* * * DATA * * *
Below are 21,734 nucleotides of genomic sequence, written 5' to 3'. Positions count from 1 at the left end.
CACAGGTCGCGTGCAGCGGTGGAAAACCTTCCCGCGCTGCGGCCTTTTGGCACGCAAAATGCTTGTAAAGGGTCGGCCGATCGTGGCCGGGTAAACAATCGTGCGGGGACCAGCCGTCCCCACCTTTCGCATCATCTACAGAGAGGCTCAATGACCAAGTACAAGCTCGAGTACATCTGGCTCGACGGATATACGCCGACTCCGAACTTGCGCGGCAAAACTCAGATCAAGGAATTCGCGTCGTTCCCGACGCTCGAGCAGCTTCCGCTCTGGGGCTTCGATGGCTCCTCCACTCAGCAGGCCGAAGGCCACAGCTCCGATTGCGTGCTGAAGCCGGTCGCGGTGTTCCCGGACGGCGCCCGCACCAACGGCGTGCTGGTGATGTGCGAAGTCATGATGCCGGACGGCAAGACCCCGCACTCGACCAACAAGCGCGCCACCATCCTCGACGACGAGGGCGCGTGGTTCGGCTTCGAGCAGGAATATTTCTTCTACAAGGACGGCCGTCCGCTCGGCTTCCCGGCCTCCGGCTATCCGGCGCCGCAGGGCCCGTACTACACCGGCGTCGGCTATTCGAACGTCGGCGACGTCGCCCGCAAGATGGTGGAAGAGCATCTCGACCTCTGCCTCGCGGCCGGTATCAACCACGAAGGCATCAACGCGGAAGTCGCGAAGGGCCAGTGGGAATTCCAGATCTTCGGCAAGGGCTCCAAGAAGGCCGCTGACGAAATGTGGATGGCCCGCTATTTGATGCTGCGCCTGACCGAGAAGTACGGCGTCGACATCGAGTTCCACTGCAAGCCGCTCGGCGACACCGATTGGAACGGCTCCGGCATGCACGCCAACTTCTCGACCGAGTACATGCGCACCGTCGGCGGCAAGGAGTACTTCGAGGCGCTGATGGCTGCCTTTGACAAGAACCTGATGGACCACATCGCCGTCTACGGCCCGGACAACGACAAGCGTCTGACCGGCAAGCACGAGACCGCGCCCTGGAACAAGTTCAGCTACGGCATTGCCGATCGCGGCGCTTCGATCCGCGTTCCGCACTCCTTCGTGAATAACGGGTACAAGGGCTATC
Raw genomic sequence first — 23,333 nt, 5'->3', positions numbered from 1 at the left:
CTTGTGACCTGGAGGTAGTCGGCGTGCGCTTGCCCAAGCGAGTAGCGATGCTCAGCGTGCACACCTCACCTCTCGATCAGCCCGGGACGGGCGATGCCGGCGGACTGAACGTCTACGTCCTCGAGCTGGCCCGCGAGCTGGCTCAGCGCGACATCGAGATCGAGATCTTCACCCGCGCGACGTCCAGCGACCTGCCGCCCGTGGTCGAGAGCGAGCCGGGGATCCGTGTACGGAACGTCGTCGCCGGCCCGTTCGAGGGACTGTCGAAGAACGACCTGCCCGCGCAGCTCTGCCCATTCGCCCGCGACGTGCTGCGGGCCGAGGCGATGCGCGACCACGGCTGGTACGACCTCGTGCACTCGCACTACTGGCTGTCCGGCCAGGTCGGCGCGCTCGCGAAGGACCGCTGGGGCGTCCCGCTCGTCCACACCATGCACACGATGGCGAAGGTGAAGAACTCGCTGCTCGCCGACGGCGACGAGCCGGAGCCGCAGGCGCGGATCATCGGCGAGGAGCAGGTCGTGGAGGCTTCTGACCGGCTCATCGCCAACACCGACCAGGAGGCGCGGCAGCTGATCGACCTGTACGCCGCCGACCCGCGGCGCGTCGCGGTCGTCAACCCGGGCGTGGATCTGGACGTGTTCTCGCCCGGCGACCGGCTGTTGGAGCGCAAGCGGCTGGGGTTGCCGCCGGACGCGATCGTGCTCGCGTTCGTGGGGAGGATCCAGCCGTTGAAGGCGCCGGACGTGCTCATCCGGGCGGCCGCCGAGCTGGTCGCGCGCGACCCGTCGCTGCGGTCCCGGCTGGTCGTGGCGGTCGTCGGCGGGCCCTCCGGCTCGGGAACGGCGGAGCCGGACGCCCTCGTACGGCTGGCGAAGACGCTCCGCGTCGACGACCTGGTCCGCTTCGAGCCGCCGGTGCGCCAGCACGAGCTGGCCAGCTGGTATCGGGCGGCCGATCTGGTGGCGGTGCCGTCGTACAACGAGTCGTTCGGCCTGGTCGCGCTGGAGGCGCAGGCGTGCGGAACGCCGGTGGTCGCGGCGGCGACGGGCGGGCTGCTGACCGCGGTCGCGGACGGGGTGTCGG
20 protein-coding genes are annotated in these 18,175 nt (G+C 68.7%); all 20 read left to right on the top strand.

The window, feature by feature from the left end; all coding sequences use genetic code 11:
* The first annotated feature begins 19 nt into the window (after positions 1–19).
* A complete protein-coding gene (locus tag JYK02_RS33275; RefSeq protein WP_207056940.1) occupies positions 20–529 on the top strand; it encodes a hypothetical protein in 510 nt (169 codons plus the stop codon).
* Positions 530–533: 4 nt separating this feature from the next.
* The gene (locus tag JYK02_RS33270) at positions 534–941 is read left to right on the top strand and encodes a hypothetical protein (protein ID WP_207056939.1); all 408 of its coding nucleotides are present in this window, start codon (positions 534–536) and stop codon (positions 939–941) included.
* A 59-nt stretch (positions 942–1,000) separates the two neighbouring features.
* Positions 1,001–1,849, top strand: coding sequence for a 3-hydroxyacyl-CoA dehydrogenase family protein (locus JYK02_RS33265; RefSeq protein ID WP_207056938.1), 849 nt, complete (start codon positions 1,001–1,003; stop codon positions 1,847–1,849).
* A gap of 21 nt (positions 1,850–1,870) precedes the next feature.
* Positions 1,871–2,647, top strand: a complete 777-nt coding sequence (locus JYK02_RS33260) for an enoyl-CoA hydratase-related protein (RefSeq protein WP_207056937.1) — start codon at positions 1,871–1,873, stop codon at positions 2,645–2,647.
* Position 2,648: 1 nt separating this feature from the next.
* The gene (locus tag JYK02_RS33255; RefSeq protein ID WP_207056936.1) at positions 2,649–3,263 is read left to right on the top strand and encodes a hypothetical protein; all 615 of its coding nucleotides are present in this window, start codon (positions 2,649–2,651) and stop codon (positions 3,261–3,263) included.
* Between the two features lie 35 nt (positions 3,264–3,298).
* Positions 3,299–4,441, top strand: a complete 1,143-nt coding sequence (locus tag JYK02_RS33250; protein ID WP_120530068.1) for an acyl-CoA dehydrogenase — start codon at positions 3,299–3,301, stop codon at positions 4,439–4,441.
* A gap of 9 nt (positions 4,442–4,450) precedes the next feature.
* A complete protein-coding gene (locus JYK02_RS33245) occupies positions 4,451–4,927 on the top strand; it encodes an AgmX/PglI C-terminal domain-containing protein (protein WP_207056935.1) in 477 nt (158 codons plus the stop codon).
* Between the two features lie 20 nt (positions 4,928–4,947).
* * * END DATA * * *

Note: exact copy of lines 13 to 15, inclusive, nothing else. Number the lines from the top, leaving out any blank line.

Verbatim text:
* A gap of 21 nt (positions 1,850–1,870) precedes the next feature.
* Positions 1,871–2,647, top strand: a complete 777-nt coding sequence (locus JYK02_RS33260) for an enoyl-CoA hydratase-related protein (RefSeq protein WP_207056937.1) — start codon at positions 1,871–1,873, stop codon at positions 2,645–2,647.
* Position 2,648: 1 nt separating this feature from the next.